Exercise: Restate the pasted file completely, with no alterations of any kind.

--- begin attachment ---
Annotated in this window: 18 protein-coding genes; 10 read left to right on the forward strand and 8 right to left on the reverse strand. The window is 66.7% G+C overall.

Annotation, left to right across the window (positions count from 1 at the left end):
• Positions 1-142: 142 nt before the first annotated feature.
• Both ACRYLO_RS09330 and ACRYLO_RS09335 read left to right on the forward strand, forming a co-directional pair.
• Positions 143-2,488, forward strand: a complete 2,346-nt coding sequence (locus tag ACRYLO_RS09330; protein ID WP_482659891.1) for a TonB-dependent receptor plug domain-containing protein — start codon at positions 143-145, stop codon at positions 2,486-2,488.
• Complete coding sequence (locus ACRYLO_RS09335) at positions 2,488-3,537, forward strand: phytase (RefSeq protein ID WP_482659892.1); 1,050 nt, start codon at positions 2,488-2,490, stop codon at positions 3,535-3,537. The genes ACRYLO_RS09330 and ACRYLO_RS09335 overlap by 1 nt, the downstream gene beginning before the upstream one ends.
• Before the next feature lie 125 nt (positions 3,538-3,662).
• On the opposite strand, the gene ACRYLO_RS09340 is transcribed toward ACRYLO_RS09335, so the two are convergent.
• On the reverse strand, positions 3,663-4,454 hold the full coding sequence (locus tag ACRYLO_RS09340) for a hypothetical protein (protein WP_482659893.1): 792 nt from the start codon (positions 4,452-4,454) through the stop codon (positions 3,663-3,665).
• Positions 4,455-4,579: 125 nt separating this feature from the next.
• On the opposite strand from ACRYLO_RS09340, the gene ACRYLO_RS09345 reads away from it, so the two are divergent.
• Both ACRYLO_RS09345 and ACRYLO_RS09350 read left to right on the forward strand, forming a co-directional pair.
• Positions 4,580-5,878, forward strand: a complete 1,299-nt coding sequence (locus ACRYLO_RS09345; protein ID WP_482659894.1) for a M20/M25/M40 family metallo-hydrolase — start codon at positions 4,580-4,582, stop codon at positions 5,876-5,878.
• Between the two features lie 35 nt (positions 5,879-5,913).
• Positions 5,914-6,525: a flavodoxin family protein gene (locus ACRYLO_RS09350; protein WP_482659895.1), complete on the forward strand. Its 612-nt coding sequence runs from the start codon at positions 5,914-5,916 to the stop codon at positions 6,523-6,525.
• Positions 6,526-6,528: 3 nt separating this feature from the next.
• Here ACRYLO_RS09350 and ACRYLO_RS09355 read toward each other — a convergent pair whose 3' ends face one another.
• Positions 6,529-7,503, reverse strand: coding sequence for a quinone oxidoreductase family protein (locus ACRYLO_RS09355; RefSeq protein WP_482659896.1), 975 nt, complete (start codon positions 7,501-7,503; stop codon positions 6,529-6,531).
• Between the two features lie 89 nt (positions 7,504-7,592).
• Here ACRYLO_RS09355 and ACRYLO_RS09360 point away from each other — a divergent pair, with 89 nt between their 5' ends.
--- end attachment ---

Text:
Annotated in this window: 18 protein-coding genes; 10 read left to right on the forward strand and 8 right to left on the reverse strand. The window is 66.7% G+C overall.

Annotation, left to right across the window (positions count from 1 at the left end):
• Positions 1-142: 142 nt before the first annotated feature.
• Both ACRYLO_RS09330 and ACRYLO_RS09335 read left to right on the forward strand, forming a co-directional pair.
• Positions 143-2,488, forward strand: a complete 2,346-nt coding sequence (locus tag ACRYLO_RS09330; protein ID WP_482659891.1) for a TonB-dependent receptor plug domain-containing protein — start codon at positions 143-145, stop codon at positions 2,486-2,488.
• Complete coding sequence (locus ACRYLO_RS09335) at positions 2,488-3,537, forward strand: phytase (RefSeq protein ID WP_482659892.1); 1,050 nt, start codon at positions 2,488-2,490, stop codon at positions 3,535-3,537. The genes ACRYLO_RS09330 and ACRYLO_RS09335 overlap by 1 nt, the downstream gene beginning before the upstream one ends.
• Before the next feature lie 125 nt (positions 3,538-3,662).
• On the opposite strand, the gene ACRYLO_RS09340 is transcribed toward ACRYLO_RS09335, so the two are convergent.
• On the reverse strand, positions 3,663-4,454 hold the full coding sequence (locus tag ACRYLO_RS09340) for a hypothetical protein (protein WP_482659893.1): 792 nt from the start codon (positions 4,452-4,454) through the stop codon (positions 3,663-3,665).
• Positions 4,455-4,579: 125 nt separating this feature from the next.
• On the opposite strand from ACRYLO_RS09340, the gene ACRYLO_RS09345 reads away from it, so the two are divergent.
• Both ACRYLO_RS09345 and ACRYLO_RS09350 read left to right on the forward strand, forming a co-directional pair.
• Positions 4,580-5,878, forward strand: a complete 1,299-nt coding sequence (locus ACRYLO_RS09345; protein ID WP_482659894.1) for a M20/M25/M40 family metallo-hydrolase — start codon at positions 4,580-4,582, stop codon at positions 5,876-5,878.
• Between the two features lie 35 nt (positions 5,879-5,913).
• Positions 5,914-6,525: a flavodoxin family protein gene (locus ACRYLO_RS09350; protein WP_482659895.1), complete on the forward strand. Its 612-nt coding sequence runs from the start codon at positions 5,914-5,916 to the stop codon at positions 6,523-6,525.
• Positions 6,526-6,528: 3 nt separating this feature from the next.
• Here ACRYLO_RS09350 and ACRYLO_RS09355 read toward each other — a convergent pair whose 3' ends face one another.
• Positions 6,529-7,503, reverse strand: coding sequence for a quinone oxidoreductase family protein (locus ACRYLO_RS09355; RefSeq protein WP_482659896.1), 975 nt, complete (start codon positions 7,501-7,503; stop codon positions 6,529-6,531).
• Between the two features lie 89 nt (positions 7,504-7,592).
• Here ACRYLO_RS09355 and ACRYLO_RS09360 point away from each other — a divergent pair, with 89 nt between their 5' ends.